What is the meaning of the terms: Scope 1, Scope 2 and Scope 3 emissions used in Greenhouse Gas (or GHG) accounting and how they can be used within the GHG accounting within your organisation.
When accounting for your Greenhouse Gas emissions, it is not too long before you encounter the terms: Scope 1, Scope 2 and Scope 3 emissions.
This article looks at terms: Scope 1, Scope 2 and Scope 3 emissions used in Greenhouse Gas (or GHG) accounting and how they can be used within the GHG accounting within your organisation.
The Greenhouse Gas Protocol
One of the main documents that can be used for GHG accounting is The Greenhouse Gas Protocol – A Corporate Accounting and Reporting Standard published, jointly, by World Resources Institute & the World Business Council for Sustainable Development.
Within this document, the concept of Scope is used to help provide a distinction between direct and indirect emission sources, improve transparency, and provide clarity for different types of organizations and different types of climate policies and business goals.
Therefore, three “scopes” (scope 1, scope 2, and scope 3) are defined for GHG accounting and reporting purposes.
Scopes 1 and 2 are carefully defined in this standard to ensure that two or more companies will not account for emissions in the same scope. This makes the scopes compatible for use in GHG programs where double counting matters. As a minimum, organisations shall separately account for and report on scopes 1 and 2.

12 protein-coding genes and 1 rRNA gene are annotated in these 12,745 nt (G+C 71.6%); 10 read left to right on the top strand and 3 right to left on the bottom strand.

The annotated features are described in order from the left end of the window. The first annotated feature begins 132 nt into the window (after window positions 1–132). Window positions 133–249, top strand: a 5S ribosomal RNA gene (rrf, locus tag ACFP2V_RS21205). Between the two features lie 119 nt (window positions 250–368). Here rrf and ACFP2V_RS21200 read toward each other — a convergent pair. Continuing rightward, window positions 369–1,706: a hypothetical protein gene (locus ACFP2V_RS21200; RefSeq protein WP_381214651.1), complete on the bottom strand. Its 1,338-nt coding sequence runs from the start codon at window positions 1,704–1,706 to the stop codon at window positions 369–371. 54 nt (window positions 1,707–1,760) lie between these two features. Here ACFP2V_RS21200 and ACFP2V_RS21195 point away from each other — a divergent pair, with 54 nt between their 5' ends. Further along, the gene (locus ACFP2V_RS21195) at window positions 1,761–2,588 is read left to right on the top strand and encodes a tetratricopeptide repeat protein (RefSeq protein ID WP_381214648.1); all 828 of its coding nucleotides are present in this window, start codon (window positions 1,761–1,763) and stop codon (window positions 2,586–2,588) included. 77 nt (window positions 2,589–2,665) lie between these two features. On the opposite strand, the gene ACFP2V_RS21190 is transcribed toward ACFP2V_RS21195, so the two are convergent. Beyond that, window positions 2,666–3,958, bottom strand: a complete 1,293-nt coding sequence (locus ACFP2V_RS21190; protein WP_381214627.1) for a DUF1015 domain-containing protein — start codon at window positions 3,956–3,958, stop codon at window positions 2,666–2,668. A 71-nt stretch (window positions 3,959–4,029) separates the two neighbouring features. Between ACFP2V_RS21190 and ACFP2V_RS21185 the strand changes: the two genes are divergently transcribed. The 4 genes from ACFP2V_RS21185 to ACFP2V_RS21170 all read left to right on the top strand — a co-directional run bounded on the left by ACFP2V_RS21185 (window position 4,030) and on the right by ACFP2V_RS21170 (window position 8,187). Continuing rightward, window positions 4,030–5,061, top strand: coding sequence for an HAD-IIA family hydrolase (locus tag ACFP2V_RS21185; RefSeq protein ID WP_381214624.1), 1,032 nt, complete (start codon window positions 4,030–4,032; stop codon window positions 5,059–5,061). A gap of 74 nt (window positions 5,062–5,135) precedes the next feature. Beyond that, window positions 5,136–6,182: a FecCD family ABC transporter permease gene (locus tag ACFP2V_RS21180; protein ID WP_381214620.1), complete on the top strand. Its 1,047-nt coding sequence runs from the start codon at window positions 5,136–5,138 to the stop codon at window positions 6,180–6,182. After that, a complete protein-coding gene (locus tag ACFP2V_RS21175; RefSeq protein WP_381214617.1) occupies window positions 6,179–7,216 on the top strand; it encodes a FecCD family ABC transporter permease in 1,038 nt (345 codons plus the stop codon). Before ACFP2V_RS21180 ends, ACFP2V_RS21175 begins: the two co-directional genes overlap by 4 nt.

So, lets look at each Scope in turn:
Scope 1: Direct GHG emissions
Direct GHG emissions occur from sources that are owned or controlled by the company.
For example, emissions from combustion in owned or controlled boilers, furnaces, vehicles.
Further examples are given, such as emissions from chemical production in owned or controlled process equipment.
Direct CO2 emissions from the combustion of biomass shall not be included in scope 1 but reported separately.
GHG emissions not covered by the Kyoto Protocol, e.g. CFCs, NOx, etc. shall not be included in scope 1 but may be reported separately.
Scope 2: Electricity indirect GHG emissions
Scope 2 accounts for GHG emissions from the generation of purchased electricity consumed by the company.
Purchased electricity is defined as electricity that is purchased or otherwise brought into the organizational boundary of the company. Within this definition, the Scope 2 emissions physically occur at the facility where electricity is generated.
Scope 3: Other indirect GHG emissions
Scope 3 is an optional reporting category that allows for the treatment of all other indirect emissions. Scope 3 emissions are a consequence of the activities of the company but occur from sources not owned or controlled by the company.
Some examples of scope 3 activities are extraction and production of purchased materials; transportation of purchased fuels; and use of sold products and services.
So, to summarise:
The Greenhouse Gas Protocol – A Corporate Accounting and Reporting Standard provides the definitions of Scope 1, 2 and 3 emissions, which can help to inform your Greenhouse Gas accounting within your organisation.
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